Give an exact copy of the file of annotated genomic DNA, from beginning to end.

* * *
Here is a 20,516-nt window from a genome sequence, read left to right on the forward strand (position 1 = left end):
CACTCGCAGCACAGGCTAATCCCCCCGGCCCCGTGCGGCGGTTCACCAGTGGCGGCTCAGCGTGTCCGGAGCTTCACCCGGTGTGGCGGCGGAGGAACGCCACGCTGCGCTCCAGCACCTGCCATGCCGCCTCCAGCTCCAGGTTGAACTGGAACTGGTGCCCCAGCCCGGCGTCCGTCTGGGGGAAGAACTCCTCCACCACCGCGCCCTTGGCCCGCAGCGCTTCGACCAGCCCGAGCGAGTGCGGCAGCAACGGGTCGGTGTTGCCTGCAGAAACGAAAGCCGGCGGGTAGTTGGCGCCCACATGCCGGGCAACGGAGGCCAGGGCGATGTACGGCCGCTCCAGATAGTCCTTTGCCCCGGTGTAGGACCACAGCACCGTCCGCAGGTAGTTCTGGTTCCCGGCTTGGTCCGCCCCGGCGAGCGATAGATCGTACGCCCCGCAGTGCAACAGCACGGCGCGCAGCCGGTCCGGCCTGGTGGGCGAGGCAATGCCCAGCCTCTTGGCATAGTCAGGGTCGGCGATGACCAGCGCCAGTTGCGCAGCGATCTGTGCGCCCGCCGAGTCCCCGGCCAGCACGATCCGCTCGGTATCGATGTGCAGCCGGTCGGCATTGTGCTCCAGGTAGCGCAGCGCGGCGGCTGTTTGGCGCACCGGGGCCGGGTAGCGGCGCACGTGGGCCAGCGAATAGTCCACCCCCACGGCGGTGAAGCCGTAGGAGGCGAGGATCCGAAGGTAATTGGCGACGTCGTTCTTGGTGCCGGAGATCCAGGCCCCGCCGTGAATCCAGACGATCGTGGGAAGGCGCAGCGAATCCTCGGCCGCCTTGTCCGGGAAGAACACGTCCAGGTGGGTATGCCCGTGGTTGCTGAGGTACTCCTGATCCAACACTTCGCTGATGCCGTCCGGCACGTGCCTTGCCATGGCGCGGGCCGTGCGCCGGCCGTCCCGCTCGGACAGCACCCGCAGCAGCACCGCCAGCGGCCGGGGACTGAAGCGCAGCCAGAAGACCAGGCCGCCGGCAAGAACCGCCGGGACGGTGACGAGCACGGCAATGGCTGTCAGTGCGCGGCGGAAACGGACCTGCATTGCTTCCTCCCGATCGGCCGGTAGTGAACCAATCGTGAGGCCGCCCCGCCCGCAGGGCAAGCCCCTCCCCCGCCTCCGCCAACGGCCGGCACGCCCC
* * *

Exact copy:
Here is a 20,516-nt window from a genome sequence, read left to right on the forward strand (position 1 = left end):
CACTCGCAGCACAGGCTAATCCCCCCGGCCCCGTGCGGCGGTTCACCAGTGGCGGCTCAGCGTGTCCGGAGCTTCACCCGGTGTGGCGGCGGAGGAACGCCACGCTGCGCTCCAGCACCTGCCATGCCGCCTCCAGCTCCAGGTTGAACTGGAACTGGTGCCCCAGCCCGGCGTCCGTCTGGGGGAAGAACTCCTCCACCACCGCGCCCTTGGCCCGCAGCGCTTCGACCAGCCCGAGCGAGTGCGGCAGCAACGGGTCGGTGTTGCCTGCAGAAACGAAAGCCGGCGGGTAGTTGGCGCCCACATGCCGGGCAACGGAGGCCAGGGCGATGTACGGCCGCTCCAGATAGTCCTTTGCCCCGGTGTAGGACCACAGCACCGTCCGCAGGTAGTTCTGGTTCCCGGCTTGGTCCGCCCCGGCGAGCGATAGATCGTACGCCCCGCAGTGCAACAGCACGGCGCGCAGCCGGTCCGGCCTGGTGGGCGAGGCAATGCCCAGCCTCTTGGCATAGTCAGGGTCGGCGATGACCAGCGCCAGTTGCGCAGCGATCTGTGCGCCCGCCGAGTCCCCGGCCAGCACGATCCGCTCGGTATCGATGTGCAGCCGGTCGGCATTGTGCTCCAGGTAGCGCAGCGCGGCGGCTGTTTGGCGCACCGGGGCCGGGTAGCGGCGCACGTGGGCCAGCGAATAGTCCACCCCCACGGCGGTGAAGCCGTAGGAGGCGAGGATCCGAAGGTAATTGGCGACGTCGTTCTTGGTGCCGGAGATCCAGGCCCCGCCGTGAATCCAGACGATCGTGGGAAGGCGCAGCGAATCCTCGGCCGCCTTGTCCGGGAAGAACACGTCCAGGTGGGTATGCCCGTGGTTGCTGAGGTACTCCTGATCCAACACTTCGCTGATGCCGTCCGGCACGTGCCTTGCCATGGCGCGGGCCGTGCGCCGGCCGTCCCGCTCGGACAGCACCCGCAGCAGCACCGCCAGCGGCCGGGGACTGAAGCGCAGCCAGAAGACCAGGCCGCCGGCAAGAACCGCCGGGACGGTGACGAGCACGGCAATGGCTGTCAGTGCGCGGCGGAAACGGACCTGCATTGCTTCCTCCCGATCGGCCGGTAGTGAACCAATCGTGAGGCCGCCCCGCCCGCAGGGCAAGCCCCTCCCCCGCCTCCGCCAACGGCCGGCACGCCCC